« on: September 19, 2008, 07:01:52 PM »
Someone told me yesterday that LSAC has information on how big the schools' scholarship programs are. I don't know where it's located, other than being on pages related to each individual school.
Tulane and Washington-and-Lee offered me the largest scholarships among the schools that offered me admission. Indiana University also advertises its huge scholarship program. However, Tulane had some strict conditions, and one of the people on this site has recently had trouble due to an apparently malicious professor. Be aware that many schools attach GPA or class standing requirements (Tulane's was 50%ile or higher, and apparently also required that no grade be below a C; W&L in contrast required that you not drop into the bottom 20% of the class; my school requires at least a 2.0, and notes that if I drop below it, I will be expelled anyway, so the scholarship issue wouldn't matter at that point!).
I don't know how hard it is to get scholarships. I did pretty well on the LSAT and got offered some nice scholarships everywhere, 30% to 80% off list price.
If you are an international student applying for a one-year LLM program, then I would guess that your situation will be assessed differently from that of American students applying for three-year JD programs. If there is a sub-board for LLMs (I believe that all of the LLMs at my school are foreign students), or even one in your own country for students who are studying in the U.S., you might want to ask there.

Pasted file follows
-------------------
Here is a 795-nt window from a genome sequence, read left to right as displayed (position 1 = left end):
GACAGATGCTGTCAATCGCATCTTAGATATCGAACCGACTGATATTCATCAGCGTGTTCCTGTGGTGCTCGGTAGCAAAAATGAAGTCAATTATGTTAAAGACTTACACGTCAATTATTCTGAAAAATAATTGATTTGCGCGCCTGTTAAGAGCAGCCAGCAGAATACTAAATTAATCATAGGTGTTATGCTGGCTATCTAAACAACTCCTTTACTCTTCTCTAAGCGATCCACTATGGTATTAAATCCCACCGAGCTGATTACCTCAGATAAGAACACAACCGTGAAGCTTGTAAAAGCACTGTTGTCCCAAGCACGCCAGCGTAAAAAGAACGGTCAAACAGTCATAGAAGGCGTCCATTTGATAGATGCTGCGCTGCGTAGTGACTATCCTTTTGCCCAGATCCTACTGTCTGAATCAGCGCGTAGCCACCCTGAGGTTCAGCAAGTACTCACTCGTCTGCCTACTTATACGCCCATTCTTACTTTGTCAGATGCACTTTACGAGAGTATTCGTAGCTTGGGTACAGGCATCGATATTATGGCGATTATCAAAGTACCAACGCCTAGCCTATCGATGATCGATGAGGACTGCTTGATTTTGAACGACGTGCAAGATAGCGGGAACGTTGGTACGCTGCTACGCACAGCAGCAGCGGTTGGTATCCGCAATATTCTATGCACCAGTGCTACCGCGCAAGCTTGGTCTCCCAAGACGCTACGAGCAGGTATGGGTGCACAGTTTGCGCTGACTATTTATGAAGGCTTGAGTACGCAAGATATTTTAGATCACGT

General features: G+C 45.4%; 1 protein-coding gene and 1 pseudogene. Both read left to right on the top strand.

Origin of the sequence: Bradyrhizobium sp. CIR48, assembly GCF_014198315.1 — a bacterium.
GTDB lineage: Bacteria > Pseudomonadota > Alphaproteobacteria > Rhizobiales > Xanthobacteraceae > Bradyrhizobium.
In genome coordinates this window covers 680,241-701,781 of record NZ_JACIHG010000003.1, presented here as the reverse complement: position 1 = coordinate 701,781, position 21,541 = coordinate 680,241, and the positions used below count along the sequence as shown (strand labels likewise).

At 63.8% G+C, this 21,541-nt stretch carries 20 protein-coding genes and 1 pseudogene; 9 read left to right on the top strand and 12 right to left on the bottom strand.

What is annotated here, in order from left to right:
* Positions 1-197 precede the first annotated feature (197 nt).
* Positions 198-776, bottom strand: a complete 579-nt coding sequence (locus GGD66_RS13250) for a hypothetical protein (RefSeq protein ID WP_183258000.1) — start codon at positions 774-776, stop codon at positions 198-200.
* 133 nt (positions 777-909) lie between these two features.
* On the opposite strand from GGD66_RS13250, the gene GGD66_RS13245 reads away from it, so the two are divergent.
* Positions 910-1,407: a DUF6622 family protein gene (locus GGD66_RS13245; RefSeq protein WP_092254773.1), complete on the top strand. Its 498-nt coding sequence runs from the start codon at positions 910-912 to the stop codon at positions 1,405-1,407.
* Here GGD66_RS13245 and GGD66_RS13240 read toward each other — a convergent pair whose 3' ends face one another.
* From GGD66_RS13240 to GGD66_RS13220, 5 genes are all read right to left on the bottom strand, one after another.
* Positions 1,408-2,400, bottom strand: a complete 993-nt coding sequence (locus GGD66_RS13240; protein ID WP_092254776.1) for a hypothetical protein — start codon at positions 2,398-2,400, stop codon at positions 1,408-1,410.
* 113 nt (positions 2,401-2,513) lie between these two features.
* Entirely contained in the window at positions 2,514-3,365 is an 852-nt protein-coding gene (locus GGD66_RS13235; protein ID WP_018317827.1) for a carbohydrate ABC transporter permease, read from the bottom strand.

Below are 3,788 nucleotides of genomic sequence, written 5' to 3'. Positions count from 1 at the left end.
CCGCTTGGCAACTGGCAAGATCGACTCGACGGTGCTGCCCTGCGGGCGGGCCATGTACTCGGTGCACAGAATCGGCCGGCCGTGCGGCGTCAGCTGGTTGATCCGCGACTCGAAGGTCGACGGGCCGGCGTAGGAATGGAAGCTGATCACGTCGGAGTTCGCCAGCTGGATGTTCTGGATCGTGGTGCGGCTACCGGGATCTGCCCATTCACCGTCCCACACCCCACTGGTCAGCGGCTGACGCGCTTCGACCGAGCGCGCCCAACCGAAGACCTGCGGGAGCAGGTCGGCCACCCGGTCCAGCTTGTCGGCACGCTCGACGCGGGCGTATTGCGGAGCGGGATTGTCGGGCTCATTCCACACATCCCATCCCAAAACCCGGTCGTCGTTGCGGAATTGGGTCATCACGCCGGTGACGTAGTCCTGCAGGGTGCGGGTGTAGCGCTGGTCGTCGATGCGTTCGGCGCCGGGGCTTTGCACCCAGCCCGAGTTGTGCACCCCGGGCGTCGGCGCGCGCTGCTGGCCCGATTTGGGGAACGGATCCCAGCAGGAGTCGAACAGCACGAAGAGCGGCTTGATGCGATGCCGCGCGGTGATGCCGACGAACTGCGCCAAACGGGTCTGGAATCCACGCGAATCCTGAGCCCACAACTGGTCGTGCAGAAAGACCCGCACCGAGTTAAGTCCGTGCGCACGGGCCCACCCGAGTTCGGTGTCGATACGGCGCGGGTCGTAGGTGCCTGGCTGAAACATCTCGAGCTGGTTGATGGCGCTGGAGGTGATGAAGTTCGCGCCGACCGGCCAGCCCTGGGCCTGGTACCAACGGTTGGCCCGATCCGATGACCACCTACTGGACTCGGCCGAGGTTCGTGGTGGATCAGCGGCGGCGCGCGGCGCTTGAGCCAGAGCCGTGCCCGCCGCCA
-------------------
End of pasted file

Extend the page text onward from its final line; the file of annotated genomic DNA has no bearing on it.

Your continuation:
Since your username ends in "87", though, you might be an international student applying for a JD program, in which case your GPA and LSAT scores are probably the most important factors for schools' general scholarship programs. You might be eligible for some specialty scholarships targeting international students too. I doubt that any schools would refuse scholarships to you because you are international, although state schools will make you wait at least a year before getting in-state tuition.
Best of luck! I can't imagine trying to learn all this stuff in a foreign language; it's hard enough already as a native English speaker. I tip my virtual hat to you.